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Reviewer: Monika Roychowdhury, M.D., University of Minnesota Medical Center (see Reviewers page)
Revised: 26 April 2011, last major update April 2011
Copyright: (c) 2003-2011, PathologyOutlines.com, Inc.


● Rare histiocytic disease that occurs in all organs; common in GU tract, particularly bladder; also gastrointestinal tract (most commonly colon, followed by stomach and duodenum), central nervous system, female genital tract (Radiographics 2006;26:1847)
● Single or multiple tumors; often misdiagnosed clinically as a malignant condition


● First described by Michaelis and Gutmann in 1902 and later named by Von Hansseman
● "Malakoplakia" comes from Greek words malakos (soft) and plakos (plaque)


● More common in immunocompromised (HIV, renal transplant recipients) and women
● Mean age at diagnosis is fifth decade
● Rare in children


● Caused by defects in phagocytic or degradative functions of histiocytes in response to gram negative coliforms (E. coli or Proteus) that results in chronic inflammatory state, followed by intracellular deposition of iron and calcium (known as Michaelis-Gutmann bodies)

Clinical features

● Patients usually present with urinary symptoms and urinary tract infection (72% due to E. coli)
● Rarely associated with calcified plaques (encrusted cystitis, Ir J Med Sci 2006;175:74) and renal failure (Nat Clin Pract Urol 2008;5:516)

Case reports

● 12 year old girl with urinary and gastrointestinal malakoplakia (Urology 2009;73:87)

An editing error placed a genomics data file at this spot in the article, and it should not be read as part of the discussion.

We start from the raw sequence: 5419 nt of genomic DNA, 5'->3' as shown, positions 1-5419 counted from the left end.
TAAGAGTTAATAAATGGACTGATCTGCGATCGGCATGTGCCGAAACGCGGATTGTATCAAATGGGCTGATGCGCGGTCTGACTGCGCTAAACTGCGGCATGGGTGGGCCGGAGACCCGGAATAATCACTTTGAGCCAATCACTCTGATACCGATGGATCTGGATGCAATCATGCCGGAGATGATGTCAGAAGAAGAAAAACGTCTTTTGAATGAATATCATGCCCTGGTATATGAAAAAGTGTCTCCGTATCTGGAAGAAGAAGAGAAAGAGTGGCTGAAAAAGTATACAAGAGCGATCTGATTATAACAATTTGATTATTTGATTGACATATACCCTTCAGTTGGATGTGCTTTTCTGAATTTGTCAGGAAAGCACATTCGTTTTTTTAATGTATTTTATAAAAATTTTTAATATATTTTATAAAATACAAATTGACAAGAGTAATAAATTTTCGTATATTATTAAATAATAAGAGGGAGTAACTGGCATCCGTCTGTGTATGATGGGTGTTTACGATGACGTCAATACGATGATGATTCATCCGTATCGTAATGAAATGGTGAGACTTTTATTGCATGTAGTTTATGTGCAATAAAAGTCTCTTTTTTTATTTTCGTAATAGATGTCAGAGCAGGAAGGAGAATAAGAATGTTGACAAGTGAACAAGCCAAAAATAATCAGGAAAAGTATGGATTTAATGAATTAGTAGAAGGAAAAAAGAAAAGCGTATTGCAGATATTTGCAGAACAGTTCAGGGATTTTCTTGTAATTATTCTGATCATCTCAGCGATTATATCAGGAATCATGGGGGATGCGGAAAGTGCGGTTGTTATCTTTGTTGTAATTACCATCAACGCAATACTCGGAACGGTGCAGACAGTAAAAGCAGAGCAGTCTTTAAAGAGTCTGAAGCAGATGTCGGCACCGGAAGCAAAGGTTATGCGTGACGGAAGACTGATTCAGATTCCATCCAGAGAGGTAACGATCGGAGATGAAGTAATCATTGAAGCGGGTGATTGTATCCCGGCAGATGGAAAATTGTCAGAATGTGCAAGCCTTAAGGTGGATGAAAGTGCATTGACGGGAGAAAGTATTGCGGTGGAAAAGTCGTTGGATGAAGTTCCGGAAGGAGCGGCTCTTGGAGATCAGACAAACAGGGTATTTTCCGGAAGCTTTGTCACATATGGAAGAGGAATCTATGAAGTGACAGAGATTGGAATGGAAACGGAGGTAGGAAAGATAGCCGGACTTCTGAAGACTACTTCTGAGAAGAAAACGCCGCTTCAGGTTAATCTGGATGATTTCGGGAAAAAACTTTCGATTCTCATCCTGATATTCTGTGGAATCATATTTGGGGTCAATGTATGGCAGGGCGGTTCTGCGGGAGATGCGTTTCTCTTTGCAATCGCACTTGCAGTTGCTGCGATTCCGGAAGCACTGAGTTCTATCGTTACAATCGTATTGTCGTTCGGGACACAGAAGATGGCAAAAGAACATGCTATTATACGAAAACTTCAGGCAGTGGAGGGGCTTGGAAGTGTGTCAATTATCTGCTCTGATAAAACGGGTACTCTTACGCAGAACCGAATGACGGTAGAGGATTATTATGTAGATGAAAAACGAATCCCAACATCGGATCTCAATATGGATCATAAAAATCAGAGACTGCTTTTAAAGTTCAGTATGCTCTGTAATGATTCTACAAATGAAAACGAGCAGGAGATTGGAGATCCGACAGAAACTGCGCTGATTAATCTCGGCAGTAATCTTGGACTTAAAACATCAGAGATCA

● 18 year old man with malakoplakia of bladder and ureter (Cases J 2009 May 29;2:7527)
● 76 year old woman with hematuria (Case of the Week #131)


● Antibiotics that concentrate in macrophages (quinolones or trimethoprim-sulfamethoxazole), antibiotics directed against E. coli plus surgery
● Possibly bethanechol (may correct decreased cGMP levels that may interfere with complete bacterial killing, eMedicine)
● Discontinuation of immunosuppressive drug therapy

Gross description

● Multiple 3-4 mm soft yellow plaques or nodular thickenings of bladder wall near trigone with peripheral hyperemia resembling carcinoma

Gross images


Micro description

● Can be divided in 3 stages initial inflammatory stage, classic stage with abundant Michaelis-Gutmann bodies and third stage with progressive fibrous tissue and scarring
● Foamy epithelioid histiocytes with PAS+ granular eosinophilic cytoplasm in lamina propria, some lymphocytes and occasional giant cells
● Histiocytes have increased number of phagosomes containing non-digested bacteria (usually E. coli or Proteus), contain Michaelis-Gutmann bodies (iron containing, cytoplasmic laminated mineralized concretions)

Micro images

Malakoplakia (arrows at Michaelis-Gutmann bodies)

Case of the Week #131

Case of the Week #131: Left - von Kossa stain, Right - iron stain

Plaque-like lesion eroding the bladder mucosa

At higher magnification, the target-shaped Michaelis-Gutmann bodies (arrows) are prominent

von Kossa calcium stain


Electron microscopy

● Macrophages have phagosomes that are packed with undigested bacterial products

End of Bladder > Cystitis > Malakoplakia

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